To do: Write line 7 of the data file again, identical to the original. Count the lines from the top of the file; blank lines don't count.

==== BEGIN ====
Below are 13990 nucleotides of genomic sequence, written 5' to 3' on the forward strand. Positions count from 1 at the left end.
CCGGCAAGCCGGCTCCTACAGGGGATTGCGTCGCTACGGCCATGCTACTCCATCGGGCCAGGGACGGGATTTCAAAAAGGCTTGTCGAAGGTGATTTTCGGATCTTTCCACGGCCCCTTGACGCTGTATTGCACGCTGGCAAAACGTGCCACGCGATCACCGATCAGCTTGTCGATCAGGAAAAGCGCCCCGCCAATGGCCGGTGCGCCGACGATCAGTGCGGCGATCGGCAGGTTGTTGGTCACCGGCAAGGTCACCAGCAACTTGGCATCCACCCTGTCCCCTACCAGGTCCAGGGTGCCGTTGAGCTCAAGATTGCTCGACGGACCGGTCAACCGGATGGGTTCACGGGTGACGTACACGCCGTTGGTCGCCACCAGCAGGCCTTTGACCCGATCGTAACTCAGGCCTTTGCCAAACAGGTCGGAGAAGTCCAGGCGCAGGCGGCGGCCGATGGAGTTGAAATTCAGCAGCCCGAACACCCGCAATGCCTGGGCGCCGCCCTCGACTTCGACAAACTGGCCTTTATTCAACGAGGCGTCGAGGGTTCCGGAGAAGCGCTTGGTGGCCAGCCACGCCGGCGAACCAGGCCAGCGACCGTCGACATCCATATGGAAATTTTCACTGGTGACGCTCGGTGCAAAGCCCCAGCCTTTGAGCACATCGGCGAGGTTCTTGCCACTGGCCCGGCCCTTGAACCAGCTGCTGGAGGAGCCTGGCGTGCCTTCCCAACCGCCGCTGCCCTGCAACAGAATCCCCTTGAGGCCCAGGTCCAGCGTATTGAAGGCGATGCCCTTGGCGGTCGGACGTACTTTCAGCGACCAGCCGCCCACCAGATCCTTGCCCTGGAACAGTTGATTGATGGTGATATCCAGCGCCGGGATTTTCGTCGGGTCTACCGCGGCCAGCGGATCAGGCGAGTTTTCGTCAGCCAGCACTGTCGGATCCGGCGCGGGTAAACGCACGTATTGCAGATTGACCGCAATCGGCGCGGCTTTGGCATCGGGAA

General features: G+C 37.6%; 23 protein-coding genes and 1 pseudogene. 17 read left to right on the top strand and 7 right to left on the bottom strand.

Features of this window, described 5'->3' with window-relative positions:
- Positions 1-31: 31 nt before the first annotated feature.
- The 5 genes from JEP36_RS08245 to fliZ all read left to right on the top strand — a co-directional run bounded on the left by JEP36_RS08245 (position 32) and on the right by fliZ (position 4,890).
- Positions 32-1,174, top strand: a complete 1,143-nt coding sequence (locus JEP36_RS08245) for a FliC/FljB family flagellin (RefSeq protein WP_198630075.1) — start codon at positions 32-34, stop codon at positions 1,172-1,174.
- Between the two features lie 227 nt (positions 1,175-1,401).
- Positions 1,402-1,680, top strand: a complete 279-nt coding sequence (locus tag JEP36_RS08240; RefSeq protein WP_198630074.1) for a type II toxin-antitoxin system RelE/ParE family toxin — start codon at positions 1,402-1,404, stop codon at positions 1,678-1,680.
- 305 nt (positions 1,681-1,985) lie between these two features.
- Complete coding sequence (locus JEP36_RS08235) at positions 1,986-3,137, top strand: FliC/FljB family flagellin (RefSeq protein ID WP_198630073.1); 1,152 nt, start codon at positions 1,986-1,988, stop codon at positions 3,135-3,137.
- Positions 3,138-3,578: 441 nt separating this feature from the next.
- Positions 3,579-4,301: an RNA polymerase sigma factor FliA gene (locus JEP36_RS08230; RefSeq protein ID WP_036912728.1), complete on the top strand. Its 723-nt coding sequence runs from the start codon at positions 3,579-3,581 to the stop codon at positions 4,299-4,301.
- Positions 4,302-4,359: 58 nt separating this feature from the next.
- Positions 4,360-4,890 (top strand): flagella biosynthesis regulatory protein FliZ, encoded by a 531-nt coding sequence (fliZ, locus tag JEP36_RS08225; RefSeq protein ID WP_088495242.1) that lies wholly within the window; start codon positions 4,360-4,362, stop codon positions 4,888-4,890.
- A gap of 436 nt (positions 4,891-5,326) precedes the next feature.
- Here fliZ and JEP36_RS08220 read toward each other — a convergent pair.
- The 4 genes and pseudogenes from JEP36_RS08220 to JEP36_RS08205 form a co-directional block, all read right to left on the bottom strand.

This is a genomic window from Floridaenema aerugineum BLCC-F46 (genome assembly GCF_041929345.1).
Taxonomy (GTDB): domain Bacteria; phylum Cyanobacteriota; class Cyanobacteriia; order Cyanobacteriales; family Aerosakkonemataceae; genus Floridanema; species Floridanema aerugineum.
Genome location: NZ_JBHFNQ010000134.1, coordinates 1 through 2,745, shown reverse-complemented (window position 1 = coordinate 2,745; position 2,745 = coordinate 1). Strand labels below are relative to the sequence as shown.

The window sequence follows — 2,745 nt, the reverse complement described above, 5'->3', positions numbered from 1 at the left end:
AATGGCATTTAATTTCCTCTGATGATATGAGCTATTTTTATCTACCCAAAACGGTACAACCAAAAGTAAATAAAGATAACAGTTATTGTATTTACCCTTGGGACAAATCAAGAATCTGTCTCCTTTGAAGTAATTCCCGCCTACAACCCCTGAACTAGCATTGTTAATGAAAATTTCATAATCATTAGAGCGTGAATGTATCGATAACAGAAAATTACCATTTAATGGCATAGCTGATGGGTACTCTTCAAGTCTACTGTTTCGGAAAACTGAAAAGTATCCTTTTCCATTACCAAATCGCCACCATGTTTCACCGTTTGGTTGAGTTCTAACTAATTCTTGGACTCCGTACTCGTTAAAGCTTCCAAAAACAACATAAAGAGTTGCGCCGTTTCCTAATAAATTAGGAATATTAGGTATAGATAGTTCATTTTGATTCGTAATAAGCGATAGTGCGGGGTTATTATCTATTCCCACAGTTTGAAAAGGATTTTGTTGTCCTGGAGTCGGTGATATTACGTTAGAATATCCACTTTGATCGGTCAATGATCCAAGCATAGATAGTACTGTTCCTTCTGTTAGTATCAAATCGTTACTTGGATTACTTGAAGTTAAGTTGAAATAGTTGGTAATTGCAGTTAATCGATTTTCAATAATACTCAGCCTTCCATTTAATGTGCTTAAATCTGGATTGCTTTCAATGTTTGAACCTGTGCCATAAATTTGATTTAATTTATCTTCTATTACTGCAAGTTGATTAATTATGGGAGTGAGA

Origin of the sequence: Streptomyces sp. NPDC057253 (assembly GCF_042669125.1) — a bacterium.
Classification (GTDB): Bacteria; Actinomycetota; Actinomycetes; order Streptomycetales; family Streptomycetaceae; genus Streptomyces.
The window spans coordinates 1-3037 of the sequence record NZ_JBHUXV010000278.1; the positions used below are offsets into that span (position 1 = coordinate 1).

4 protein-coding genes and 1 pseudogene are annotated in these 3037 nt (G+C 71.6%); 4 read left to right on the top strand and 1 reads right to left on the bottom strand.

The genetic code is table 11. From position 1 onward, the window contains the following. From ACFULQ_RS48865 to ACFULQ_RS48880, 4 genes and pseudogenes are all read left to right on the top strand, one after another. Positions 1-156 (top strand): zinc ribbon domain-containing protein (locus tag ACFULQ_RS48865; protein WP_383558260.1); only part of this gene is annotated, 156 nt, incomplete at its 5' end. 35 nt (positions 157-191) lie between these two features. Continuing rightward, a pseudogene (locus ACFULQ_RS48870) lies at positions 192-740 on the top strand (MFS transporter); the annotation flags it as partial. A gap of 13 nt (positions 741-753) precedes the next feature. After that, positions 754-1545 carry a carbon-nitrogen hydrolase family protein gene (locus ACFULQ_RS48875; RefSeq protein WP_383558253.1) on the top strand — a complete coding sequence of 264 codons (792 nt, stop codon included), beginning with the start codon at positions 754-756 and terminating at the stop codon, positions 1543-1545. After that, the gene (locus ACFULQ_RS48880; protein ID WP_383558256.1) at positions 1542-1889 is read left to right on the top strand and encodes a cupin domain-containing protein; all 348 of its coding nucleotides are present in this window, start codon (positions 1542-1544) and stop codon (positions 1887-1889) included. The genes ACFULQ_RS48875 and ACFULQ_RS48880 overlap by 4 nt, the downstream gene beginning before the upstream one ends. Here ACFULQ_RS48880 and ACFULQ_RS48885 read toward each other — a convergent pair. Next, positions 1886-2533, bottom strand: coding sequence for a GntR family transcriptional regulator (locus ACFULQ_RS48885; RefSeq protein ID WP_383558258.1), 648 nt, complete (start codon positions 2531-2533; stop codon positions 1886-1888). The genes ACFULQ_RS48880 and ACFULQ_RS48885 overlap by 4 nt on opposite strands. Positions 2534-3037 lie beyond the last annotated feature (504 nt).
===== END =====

- Positions 32-1,174, top strand: a complete 1,143-nt coding sequence (locus JEP36_RS08245) for a FliC/FljB family flagellin (RefSeq protein WP_198630075.1) — start codon at positions 32-34, stop codon at positions 1,172-1,174.